Employees of a Foxconn-owned factory in Hengyang, China where the Amazon Echo smart speakers, Kindle e-readers, and Amazon tablets are being manufactured receive low wages for long hours of work and underwent insufficient safety training, according to a new report from China Labor Watch. The New York-based agency urged Amazon to address a number of labor violations it observed at the factory with the goal of making the facility a more bearable place for its workers.
Among other things, the report states that dispatch workers accounted for more than 40-percent of the workforce instead of 10-percent, as required by local labor regulations in China. Furthermore, the report revealed a remarkable difference in the working conditions between dispatch and regular workers. For instance, regular workers took five days of training while dispatch employees underwent only eight hours of training instead of 24 hours of safety training prior to starting a job, as legally mandated in the Far Eastern country. The labor watchdog also reported that some regular employees were not required to pay for the physical examination while the dispatch workers did not have the same privilege and were asked to pay $7.86 for the exam. Additionally, the factory management failed to provide several dispatch workers with a copy of their labor contract and did not grant sick leave payment for that same group. Meanwhile, regular workers saw a 20-percent deduction from their day's wages for taking a sick leave. Dispatch workers did not receive their pay during the off-season when the factory required them to go on a leave. During peak season, however, employees were required to work for more than 100 hours of overtime each month instead of 36 hours at a maximum, as stipulated by local labor laws, as per the same report. The factory also required workers to come to their workstations ten minutes prior to the scheduled start of their shift without paying them for the extra time. According to the report, the factory only paid workers a fixed hourly rate of $2.26 and didn't honor overtime work.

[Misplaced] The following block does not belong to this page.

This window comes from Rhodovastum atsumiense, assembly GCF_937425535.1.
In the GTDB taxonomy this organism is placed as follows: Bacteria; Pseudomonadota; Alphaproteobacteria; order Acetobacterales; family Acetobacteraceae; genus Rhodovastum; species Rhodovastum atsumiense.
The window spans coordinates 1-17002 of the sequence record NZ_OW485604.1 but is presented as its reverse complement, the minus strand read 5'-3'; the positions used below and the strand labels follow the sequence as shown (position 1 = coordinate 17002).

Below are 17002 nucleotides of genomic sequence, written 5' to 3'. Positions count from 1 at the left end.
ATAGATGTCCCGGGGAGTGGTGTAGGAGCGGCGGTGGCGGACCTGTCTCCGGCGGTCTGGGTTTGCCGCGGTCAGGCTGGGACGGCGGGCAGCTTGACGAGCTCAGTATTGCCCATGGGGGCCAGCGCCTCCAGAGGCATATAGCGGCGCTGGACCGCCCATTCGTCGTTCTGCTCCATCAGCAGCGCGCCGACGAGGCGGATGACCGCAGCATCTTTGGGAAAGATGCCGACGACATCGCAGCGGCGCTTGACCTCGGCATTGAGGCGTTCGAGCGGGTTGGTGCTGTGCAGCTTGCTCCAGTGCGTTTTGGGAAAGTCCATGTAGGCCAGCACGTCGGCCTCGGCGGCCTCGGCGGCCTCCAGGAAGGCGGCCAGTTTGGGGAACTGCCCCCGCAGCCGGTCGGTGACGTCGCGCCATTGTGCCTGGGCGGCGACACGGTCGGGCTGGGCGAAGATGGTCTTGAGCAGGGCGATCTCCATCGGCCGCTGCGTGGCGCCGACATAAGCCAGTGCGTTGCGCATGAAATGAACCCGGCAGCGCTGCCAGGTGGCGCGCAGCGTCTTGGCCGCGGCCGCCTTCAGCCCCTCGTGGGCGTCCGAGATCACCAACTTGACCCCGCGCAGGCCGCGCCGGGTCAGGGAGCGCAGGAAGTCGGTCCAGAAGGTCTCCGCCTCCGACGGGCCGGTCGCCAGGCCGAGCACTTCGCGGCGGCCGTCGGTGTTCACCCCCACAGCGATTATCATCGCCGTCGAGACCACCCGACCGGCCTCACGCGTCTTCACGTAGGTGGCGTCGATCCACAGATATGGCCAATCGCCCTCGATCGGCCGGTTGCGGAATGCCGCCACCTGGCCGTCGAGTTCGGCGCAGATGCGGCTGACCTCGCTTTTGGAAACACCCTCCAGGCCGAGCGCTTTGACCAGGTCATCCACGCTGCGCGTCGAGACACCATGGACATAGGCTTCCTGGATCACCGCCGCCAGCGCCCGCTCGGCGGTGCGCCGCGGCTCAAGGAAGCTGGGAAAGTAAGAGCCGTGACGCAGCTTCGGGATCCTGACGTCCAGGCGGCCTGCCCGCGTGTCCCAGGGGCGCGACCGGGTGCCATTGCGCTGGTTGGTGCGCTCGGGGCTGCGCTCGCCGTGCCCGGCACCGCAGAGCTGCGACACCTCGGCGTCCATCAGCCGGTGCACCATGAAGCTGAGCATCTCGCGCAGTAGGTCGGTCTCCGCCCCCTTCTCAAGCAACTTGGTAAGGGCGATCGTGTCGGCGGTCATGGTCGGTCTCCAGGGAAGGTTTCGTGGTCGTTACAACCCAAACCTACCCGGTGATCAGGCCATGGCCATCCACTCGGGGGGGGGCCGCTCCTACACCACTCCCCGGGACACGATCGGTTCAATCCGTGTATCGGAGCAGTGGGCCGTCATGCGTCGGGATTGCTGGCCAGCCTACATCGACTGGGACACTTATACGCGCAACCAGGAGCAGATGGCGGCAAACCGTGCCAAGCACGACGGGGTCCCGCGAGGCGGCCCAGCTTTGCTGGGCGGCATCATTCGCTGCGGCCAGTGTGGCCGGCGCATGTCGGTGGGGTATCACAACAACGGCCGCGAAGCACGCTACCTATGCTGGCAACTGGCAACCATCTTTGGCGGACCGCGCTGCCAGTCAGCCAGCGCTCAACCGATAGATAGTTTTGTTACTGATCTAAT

It was also reported earlier this year that hundreds of Amazon employees in Ohio are impoverished, with the basis for that claim being a study conducted by Policy Matters Ohio which revealed that as many as 700 of the company's employees within the state were receiving food stamps. Amazon said it requested a "corrective action plan" from its Chinese partner in response to the new report.